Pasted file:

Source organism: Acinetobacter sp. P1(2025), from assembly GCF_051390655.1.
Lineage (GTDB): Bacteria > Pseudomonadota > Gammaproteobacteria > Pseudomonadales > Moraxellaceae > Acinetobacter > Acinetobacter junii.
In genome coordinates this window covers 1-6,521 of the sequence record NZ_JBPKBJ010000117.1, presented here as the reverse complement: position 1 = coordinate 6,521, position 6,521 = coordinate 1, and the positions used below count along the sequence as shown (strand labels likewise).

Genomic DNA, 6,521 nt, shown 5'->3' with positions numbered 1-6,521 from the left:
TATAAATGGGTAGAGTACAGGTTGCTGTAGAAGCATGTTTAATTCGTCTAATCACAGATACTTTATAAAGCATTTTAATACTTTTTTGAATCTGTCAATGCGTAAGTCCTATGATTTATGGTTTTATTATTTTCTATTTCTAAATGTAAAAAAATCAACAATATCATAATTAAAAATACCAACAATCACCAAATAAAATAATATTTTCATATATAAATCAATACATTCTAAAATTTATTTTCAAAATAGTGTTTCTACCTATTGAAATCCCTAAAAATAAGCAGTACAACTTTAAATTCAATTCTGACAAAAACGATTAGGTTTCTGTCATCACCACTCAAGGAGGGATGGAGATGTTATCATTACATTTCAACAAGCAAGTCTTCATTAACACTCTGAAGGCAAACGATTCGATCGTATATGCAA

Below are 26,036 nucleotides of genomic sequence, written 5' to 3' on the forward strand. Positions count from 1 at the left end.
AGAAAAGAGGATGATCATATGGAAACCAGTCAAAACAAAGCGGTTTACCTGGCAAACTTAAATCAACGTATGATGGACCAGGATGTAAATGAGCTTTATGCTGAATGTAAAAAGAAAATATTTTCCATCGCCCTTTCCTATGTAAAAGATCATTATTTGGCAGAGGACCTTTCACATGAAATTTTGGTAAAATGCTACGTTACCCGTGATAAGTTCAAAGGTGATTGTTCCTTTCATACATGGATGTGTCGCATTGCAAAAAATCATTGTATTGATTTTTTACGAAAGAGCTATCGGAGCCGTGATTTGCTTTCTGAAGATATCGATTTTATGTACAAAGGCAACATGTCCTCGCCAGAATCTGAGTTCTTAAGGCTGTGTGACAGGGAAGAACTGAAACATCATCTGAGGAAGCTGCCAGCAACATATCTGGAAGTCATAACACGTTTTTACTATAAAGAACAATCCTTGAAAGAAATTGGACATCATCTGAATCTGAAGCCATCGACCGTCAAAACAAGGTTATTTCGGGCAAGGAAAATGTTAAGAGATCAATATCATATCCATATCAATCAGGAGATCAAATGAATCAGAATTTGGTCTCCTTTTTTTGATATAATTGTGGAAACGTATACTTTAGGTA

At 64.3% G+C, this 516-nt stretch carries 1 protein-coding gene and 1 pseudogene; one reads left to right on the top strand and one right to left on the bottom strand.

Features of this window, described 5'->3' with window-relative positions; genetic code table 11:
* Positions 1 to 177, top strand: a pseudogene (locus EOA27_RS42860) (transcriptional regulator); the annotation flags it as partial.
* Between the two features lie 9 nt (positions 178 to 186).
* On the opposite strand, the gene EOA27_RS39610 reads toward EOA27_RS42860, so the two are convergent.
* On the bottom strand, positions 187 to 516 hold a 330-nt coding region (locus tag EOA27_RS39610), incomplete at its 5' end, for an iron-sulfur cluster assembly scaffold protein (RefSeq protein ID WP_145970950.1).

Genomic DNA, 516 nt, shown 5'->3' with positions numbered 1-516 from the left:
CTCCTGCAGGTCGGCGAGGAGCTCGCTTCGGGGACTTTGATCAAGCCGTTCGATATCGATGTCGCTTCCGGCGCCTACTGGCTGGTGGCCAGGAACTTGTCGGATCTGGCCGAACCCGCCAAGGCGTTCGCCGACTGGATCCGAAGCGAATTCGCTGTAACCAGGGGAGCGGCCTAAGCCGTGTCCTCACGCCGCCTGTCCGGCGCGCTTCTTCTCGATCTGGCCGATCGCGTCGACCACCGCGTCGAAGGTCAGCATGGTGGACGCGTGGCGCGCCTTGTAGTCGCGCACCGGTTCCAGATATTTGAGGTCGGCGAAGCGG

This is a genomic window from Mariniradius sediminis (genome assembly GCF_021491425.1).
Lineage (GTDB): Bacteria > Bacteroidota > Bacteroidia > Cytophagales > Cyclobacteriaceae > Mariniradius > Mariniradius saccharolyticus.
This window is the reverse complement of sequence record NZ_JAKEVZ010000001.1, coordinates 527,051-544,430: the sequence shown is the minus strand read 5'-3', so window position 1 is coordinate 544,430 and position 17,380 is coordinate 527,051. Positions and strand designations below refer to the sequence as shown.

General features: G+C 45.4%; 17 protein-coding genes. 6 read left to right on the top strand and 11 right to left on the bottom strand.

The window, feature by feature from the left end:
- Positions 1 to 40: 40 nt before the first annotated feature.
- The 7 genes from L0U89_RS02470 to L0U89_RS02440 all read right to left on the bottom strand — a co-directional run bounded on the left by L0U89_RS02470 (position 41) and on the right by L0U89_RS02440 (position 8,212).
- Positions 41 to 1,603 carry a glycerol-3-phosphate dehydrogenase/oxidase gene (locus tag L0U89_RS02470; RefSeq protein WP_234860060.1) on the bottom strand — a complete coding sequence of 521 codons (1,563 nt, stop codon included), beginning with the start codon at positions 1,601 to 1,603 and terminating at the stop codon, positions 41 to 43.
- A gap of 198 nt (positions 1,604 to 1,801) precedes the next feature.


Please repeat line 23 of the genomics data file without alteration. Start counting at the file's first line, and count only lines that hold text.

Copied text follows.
- Positions 41 to 1,603 carry a glycerol-3-phosphate dehydrogenase/oxidase gene (locus tag L0U89_RS02470; RefSeq protein WP_234860060.1) on the bottom strand — a complete coding sequence of 521 codons (1,563 nt, stop codon included), beginning with the start codon at positions 1,601 to 1,603 and terminating at the stop codon, positions 41 to 43.